History of Astronomy

History of Astronomy

by George Forbes
     
 

View All Available Formats & Editions

An attempt has been made in these pages to trace the evolution of intellectual thought in the progress of astronomical discovery, and, by recognising the different points of view of the different ages, to give due credit even to the ancients. No one can expect, in a history of astronomy of limited size, to find a treatise on "practical" or on "theoretical astronomy,"…  See more details below

Overview

An attempt has been made in these pages to trace the evolution of intellectual thought in the progress of astronomical discovery, and, by recognising the different points of view of the different ages, to give due credit even to the ancients. No one can expect, in a history of astronomy of limited size, to find a treatise on "practical" or on "theoretical astronomy," nor a complete "descriptive astronomy," and still less a book on "speculative astronomy."

Product Details

ISBN-13:
9781514210826
Publisher:
CreateSpace Publishing
Publication date:
06/03/2015
Pages:
120
Product dimensions:
6.00(w) x 9.00(h) x 0.25(d)

Read an Excerpt


fifth century B.c. [the present reformed Jewish calendar dating from the fourth century A.d.], a date a " little more than a century after the grandfathers and great-grandfathers of those whose business is recorded had fled into Egypt with Jeremiah " (Sayce); and (2) that the order of intercalation at that time was not dissimilar to that in use at the present day. Then again, Knobel reminds us of " the most interesting discovery a few years ago by Father Strassmeier of a Babylonian tablet recording a partial lunar eclipse at Babylon in the seventh year of Cambyses, on the fourteenth day of the Jewish month Tammuz." Ptolemy, in the Almagest (Suntaxis), says it occurred in the seventh year of Cambyses, on the night of the seventeenth and eighteenth of the Egyptian month Phamenoth. Pingre and Oppolzer fix the date July 16th, 533 B.c. Thus are the relations of the chronologies of Jews and Egyptians established by these explorations. 3. Ancient Greek Astronomy. We have our information about the earliest Greek astronomy from Herodotus (born48oB.C.). He put the traditions into writing. Thales (639-546 B.c.) is said to have predicted an eclipse which caused much alarm, and ended the battle between the Medes and Lydians. Airy fixed thedate May 28th, 585 B.c. But other modern astronomers, give different dates. Thales went to Egypt to study science, and learnt from its priests the length of the year (which was kept a profound secret!), and the signs of the zodiac, and the positions of the solstices. He held that the sun, moon, and stars are not mere spots on the heavenly vault, but solids; that the moon derives her light from the sun, and that this fact explains her phases; that an eclipse ofthe moon happens when the earth cuts off the sun's light from her. He supposed the earth to...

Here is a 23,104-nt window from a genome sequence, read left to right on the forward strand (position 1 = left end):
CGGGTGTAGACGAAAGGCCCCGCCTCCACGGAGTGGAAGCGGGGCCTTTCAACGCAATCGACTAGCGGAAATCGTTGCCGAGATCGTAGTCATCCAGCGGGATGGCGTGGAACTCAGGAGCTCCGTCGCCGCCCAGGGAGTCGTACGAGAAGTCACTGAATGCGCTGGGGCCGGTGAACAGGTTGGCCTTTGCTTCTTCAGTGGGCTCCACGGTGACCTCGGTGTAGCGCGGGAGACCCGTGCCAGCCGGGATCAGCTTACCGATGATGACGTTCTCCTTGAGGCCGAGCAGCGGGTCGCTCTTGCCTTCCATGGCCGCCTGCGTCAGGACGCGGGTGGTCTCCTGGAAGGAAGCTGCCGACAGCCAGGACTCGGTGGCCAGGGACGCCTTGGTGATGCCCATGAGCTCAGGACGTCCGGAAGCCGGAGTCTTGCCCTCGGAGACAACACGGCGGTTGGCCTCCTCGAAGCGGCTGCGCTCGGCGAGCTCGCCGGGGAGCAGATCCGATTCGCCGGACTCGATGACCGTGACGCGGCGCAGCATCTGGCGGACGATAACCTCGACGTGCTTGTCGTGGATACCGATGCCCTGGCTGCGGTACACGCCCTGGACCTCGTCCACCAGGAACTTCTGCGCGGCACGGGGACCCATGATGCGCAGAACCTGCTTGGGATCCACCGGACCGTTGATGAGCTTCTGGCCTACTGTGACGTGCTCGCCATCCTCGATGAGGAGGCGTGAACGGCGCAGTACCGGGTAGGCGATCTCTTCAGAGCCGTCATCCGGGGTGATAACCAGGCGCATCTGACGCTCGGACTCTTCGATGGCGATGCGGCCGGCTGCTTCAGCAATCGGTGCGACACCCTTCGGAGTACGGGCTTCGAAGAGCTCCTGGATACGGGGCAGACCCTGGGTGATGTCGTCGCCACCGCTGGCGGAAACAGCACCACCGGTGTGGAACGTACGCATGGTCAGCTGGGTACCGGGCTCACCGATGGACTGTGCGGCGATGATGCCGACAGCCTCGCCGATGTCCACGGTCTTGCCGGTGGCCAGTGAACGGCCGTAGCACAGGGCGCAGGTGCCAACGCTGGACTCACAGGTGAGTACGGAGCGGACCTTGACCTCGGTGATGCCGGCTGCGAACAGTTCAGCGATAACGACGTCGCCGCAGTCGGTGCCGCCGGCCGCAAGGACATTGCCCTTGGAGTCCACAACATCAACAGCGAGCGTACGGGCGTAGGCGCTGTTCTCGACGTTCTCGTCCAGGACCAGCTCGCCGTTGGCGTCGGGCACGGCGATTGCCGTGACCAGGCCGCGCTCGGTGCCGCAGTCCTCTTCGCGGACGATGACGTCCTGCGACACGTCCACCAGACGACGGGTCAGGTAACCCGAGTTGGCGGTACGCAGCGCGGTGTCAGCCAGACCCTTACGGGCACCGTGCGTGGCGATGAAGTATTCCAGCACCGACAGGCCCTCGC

Meet the Author

George Forbes (1849-1936) was an electrical engineer, astronomer, explorer, author and inventor, some of whose inventions are still in use.

Customer Reviews

Average Review:

Write a Review

and post it to your social network

     

Most Helpful Customer Reviews

See all customer reviews >